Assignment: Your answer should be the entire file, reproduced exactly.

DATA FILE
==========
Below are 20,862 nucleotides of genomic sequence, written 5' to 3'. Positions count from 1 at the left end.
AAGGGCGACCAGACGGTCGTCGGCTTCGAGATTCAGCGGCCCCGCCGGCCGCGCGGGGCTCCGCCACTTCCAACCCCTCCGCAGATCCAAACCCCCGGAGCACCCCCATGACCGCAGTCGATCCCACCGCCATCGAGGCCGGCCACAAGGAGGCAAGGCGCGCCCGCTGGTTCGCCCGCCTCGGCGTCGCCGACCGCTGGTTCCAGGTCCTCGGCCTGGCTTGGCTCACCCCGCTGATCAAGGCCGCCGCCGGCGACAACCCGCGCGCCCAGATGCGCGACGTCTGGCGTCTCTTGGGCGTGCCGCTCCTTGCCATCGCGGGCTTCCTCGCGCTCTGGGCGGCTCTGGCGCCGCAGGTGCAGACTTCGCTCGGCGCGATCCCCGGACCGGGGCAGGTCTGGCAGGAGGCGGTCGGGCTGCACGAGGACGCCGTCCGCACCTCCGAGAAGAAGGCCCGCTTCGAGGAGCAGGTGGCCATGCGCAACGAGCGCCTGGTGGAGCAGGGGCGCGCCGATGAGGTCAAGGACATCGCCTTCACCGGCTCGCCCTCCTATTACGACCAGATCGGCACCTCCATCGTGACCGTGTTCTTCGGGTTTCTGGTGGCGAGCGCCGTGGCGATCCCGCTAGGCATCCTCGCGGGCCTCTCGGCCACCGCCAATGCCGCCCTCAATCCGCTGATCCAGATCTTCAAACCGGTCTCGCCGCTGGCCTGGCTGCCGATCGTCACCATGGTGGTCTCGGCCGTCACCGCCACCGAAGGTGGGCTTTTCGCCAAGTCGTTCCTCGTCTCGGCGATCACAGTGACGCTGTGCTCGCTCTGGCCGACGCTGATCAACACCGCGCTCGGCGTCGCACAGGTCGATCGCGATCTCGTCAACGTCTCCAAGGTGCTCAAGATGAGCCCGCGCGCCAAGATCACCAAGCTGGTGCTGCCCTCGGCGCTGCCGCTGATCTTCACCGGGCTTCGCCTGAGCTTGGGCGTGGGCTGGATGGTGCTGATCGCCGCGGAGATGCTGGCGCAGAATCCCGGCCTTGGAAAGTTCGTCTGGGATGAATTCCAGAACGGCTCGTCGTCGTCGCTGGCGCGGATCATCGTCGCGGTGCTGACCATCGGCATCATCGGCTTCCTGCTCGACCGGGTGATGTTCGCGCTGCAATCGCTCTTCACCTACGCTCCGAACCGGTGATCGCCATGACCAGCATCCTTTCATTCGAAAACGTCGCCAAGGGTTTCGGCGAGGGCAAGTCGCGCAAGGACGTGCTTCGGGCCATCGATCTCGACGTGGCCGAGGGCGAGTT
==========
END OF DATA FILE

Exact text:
Below are 20,862 nucleotides of genomic sequence, written 5' to 3'. Positions count from 1 at the left end.
AAGGGCGACCAGACGGTCGTCGGCTTCGAGATTCAGCGGCCCCGCCGGCCGCGCGGGGCTCCGCCACTTCCAACCCCTCCGCAGATCCAAACCCCCGGAGCACCCCCATGACCGCAGTCGATCCCACCGCCATCGAGGCCGGCCACAAGGAGGCAAGGCGCGCCCGCTGGTTCGCCCGCCTCGGCGTCGCCGACCGCTGGTTCCAGGTCCTCGGCCTGGCTTGGCTCACCCCGCTGATCAAGGCCGCCGCCGGCGACAACCCGCGCGCCCAGATGCGCGACGTCTGGCGTCTCTTGGGCGTGCCGCTCCTTGCCATCGCGGGCTTCCTCGCGCTCTGGGCGGCTCTGGCGCCGCAGGTGCAGACTTCGCTCGGCGCGATCCCCGGACCGGGGCAGGTCTGGCAGGAGGCGGTCGGGCTGCACGAGGACGCCGTCCGCACCTCCGAGAAGAAGGCCCGCTTCGAGGAGCAGGTGGCCATGCGCAACGAGCGCCTGGTGGAGCAGGGGCGCGCCGATGAGGTCAAGGACATCGCCTTCACCGGCTCGCCCTCCTATTACGACCAGATCGGCACCTCCATCGTGACCGTGTTCTTCGGGTTTCTGGTGGCGAGCGCCGTGGCGATCCCGCTAGGCATCCTCGCGGGCCTCTCGGCCACCGCCAATGCCGCCCTCAATCCGCTGATCCAGATCTTCAAACCGGTCTCGCCGCTGGCCTGGCTGCCGATCGTCACCATGGTGGTCTCGGCCGTCACCGCCACCGAAGGTGGGCTTTTCGCCAAGTCGTTCCTCGTCTCGGCGATCACAGTGACGCTGTGCTCGCTCTGGCCGACGCTGATCAACACCGCGCTCGGCGTCGCACAGGTCGATCGCGATCTCGTCAACGTCTCCAAGGTGCTCAAGATGAGCCCGCGCGCCAAGATCACCAAGCTGGTGCTGCCCTCGGCGCTGCCGCTGATCTTCACCGGGCTTCGCCTGAGCTTGGGCGTGGGCTGGATGGTGCTGATCGCCGCGGAGATGCTGGCGCAGAATCCCGGCCTTGGAAAGTTCGTCTGGGATGAATTCCAGAACGGCTCGTCGTCGTCGCTGGCGCGGATCATCGTCGCGGTGCTGACCATCGGCATCATCGGCTTCCTGCTCGACCGGGTGATGTTCGCGCTGCAATCGCTCTTCACCTACGCTCCGAACCGGTGATCGCCATGACCAGCATCCTTTCATTCGAAAACGTCGCCAAGGGTTTCGGCGAGGGCAAGTCGCGCAAGGACGTGCTTCGGGCCATCGATCTCGACGTGGCCGAGGGCGAGTT